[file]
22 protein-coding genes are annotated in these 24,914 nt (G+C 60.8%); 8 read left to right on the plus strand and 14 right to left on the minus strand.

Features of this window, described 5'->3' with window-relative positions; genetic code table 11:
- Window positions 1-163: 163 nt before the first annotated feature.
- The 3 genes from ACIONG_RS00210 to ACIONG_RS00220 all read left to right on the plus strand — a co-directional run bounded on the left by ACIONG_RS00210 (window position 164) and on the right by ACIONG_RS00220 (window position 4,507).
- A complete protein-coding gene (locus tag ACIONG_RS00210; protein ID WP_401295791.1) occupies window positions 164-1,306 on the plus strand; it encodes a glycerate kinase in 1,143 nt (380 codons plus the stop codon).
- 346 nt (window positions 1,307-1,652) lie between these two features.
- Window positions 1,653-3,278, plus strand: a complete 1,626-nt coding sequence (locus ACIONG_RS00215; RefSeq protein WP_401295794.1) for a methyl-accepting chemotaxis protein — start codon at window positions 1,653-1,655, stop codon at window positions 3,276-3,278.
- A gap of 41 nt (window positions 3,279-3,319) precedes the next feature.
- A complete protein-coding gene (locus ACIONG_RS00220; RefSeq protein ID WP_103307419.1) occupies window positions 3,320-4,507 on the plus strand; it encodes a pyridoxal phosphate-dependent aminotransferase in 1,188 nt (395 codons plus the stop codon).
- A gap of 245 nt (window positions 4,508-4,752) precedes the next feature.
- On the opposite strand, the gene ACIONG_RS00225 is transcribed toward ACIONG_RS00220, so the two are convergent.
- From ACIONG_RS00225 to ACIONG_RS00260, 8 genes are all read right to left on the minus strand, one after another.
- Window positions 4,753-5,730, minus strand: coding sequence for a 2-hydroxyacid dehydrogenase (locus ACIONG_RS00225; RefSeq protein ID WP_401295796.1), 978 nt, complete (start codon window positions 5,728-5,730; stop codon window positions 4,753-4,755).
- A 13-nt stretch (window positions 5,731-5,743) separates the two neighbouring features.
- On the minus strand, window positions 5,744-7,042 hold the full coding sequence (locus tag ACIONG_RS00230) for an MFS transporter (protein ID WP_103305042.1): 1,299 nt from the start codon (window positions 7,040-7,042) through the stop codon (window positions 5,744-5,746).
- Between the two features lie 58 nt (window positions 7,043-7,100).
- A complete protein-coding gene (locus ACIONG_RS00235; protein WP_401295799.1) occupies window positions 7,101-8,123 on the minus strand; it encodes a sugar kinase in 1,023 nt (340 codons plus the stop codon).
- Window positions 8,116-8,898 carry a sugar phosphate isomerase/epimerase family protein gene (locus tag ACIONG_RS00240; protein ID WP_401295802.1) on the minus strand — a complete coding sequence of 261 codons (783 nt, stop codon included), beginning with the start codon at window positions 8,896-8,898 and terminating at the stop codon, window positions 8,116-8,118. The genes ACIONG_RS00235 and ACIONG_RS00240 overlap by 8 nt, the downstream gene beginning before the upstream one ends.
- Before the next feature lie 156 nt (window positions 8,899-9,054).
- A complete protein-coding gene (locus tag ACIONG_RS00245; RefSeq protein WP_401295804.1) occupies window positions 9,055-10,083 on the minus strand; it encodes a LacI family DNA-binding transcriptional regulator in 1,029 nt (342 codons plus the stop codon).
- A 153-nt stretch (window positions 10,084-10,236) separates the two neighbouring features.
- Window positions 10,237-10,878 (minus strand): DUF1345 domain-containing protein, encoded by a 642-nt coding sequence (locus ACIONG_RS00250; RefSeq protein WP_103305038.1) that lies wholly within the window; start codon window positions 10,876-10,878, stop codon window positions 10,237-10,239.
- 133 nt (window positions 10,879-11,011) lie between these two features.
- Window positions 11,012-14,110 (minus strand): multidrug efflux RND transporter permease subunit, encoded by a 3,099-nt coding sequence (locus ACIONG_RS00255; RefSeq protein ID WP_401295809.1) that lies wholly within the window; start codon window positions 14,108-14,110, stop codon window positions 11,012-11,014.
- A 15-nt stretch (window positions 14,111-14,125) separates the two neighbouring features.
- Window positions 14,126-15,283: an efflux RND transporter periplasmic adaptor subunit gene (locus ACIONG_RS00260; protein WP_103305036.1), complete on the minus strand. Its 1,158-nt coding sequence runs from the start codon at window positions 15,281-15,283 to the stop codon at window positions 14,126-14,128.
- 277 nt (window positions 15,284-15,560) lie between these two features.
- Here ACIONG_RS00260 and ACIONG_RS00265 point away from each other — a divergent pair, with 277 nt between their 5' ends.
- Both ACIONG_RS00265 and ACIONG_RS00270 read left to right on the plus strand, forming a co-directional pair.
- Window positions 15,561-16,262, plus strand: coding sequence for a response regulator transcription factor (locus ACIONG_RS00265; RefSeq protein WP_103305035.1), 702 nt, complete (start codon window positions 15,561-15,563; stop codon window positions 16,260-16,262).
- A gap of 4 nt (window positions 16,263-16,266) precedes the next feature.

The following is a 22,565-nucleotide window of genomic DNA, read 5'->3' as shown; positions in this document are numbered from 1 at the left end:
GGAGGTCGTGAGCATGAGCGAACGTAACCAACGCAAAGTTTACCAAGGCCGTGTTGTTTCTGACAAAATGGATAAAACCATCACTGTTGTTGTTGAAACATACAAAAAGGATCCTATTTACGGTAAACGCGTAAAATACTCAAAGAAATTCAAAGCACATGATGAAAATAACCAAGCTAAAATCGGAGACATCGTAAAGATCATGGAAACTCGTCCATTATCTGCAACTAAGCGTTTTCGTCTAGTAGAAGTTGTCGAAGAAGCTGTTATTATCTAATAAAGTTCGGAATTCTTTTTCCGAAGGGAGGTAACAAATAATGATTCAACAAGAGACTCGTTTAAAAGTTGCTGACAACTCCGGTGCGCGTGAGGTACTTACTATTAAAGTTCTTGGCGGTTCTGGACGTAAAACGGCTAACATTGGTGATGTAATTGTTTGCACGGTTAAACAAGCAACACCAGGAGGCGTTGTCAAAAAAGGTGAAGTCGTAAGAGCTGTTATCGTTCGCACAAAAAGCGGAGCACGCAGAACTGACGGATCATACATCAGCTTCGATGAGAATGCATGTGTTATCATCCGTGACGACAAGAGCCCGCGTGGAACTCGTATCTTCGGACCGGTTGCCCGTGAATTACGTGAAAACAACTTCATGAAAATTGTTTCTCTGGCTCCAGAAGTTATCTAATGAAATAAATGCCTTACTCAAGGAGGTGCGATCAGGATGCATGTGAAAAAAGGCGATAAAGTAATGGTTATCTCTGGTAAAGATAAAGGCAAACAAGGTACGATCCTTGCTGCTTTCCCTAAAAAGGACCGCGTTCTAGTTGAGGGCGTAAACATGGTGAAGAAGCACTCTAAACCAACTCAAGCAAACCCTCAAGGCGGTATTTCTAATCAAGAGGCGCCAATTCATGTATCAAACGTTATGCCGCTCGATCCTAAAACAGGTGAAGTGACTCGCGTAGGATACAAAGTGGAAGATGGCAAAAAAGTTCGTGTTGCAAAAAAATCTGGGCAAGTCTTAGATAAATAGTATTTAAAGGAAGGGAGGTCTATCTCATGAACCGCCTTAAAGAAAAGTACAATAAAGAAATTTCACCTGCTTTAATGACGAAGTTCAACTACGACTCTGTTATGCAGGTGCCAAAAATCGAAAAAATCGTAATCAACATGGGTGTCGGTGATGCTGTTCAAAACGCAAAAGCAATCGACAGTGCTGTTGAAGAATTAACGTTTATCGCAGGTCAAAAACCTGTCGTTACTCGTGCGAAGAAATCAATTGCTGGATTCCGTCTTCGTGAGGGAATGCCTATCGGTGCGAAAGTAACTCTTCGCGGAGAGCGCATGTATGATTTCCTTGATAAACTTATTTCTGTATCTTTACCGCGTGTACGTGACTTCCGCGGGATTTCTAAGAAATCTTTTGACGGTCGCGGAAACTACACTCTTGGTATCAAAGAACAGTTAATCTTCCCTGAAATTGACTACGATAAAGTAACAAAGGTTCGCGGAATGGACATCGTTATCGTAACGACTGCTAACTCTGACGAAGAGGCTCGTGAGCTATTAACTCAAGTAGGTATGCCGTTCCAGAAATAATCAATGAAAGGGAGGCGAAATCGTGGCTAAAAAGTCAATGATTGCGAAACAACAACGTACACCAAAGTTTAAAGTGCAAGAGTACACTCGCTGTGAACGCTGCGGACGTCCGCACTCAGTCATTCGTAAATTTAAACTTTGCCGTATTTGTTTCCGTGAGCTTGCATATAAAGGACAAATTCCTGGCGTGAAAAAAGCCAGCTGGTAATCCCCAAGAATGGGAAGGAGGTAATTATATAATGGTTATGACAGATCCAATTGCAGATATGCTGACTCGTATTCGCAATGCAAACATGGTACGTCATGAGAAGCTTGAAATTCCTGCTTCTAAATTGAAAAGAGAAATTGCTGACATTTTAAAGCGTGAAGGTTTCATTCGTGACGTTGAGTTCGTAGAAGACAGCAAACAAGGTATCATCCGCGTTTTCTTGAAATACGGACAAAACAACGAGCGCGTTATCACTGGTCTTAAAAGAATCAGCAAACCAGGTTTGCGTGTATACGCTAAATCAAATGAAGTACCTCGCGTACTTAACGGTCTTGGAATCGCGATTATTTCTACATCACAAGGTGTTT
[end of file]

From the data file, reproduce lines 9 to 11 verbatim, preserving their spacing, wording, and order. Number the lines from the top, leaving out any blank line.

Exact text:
- A complete protein-coding gene (locus ACIONG_RS00220; RefSeq protein ID WP_103307419.1) occupies window positions 3,320-4,507 on the plus strand; it encodes a pyridoxal phosphate-dependent aminotransferase in 1,188 nt (395 codons plus the stop codon).
- A gap of 245 nt (window positions 4,508-4,752) precedes the next feature.
- On the opposite strand, the gene ACIONG_RS00225 is transcribed toward ACIONG_RS00220, so the two are convergent.